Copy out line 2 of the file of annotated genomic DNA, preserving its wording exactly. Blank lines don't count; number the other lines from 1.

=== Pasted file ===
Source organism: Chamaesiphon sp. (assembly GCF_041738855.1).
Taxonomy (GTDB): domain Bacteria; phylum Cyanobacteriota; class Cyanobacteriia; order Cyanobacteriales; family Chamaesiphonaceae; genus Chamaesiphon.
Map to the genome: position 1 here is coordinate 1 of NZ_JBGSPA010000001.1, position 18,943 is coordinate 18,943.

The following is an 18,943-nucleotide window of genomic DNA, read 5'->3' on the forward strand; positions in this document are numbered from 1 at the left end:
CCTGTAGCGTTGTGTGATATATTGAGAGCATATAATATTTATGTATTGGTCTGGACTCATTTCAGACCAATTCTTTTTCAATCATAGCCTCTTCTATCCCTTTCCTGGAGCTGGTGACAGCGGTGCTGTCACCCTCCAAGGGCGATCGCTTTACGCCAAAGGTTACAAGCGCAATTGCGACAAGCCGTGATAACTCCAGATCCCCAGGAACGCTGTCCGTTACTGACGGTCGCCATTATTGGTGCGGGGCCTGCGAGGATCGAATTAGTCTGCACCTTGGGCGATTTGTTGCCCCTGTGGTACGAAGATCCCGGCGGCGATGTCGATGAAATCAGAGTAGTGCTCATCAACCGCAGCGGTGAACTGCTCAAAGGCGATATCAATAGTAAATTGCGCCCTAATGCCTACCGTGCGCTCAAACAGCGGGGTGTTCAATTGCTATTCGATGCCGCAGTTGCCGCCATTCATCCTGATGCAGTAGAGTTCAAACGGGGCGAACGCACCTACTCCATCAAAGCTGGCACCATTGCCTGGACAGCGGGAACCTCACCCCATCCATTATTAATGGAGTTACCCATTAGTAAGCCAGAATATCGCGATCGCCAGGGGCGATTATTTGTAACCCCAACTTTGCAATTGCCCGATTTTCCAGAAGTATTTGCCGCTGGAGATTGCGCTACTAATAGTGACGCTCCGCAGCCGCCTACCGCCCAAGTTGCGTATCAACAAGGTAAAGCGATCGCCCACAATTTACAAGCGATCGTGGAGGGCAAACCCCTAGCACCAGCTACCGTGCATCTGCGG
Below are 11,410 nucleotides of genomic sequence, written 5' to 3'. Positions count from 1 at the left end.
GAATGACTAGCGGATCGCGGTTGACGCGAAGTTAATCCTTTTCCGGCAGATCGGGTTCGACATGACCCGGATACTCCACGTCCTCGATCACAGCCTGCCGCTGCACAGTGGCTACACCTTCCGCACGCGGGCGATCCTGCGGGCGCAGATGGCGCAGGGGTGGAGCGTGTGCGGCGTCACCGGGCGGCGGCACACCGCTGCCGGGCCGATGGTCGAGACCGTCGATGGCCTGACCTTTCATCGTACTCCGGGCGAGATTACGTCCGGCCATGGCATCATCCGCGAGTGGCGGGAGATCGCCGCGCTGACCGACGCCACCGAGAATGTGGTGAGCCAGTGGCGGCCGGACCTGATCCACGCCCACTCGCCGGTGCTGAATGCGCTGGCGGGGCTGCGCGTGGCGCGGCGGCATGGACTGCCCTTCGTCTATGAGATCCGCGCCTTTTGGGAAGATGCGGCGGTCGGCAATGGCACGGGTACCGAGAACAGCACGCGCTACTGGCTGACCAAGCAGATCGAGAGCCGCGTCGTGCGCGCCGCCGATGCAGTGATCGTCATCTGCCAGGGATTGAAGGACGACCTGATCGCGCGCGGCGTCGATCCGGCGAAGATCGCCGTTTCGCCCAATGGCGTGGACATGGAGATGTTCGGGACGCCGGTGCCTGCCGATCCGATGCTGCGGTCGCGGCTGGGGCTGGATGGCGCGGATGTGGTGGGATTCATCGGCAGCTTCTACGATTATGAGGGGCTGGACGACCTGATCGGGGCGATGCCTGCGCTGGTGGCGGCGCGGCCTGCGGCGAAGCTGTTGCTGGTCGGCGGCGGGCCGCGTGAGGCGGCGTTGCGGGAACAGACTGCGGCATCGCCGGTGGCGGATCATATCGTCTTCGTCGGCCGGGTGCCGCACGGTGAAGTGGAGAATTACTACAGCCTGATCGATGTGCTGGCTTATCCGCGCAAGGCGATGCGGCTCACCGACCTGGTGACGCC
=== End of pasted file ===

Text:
Taxonomy (GTDB): domain Bacteria; phylum Cyanobacteriota; class Cyanobacteriia; order Cyanobacteriales; family Chamaesiphonaceae; genus Chamaesiphon.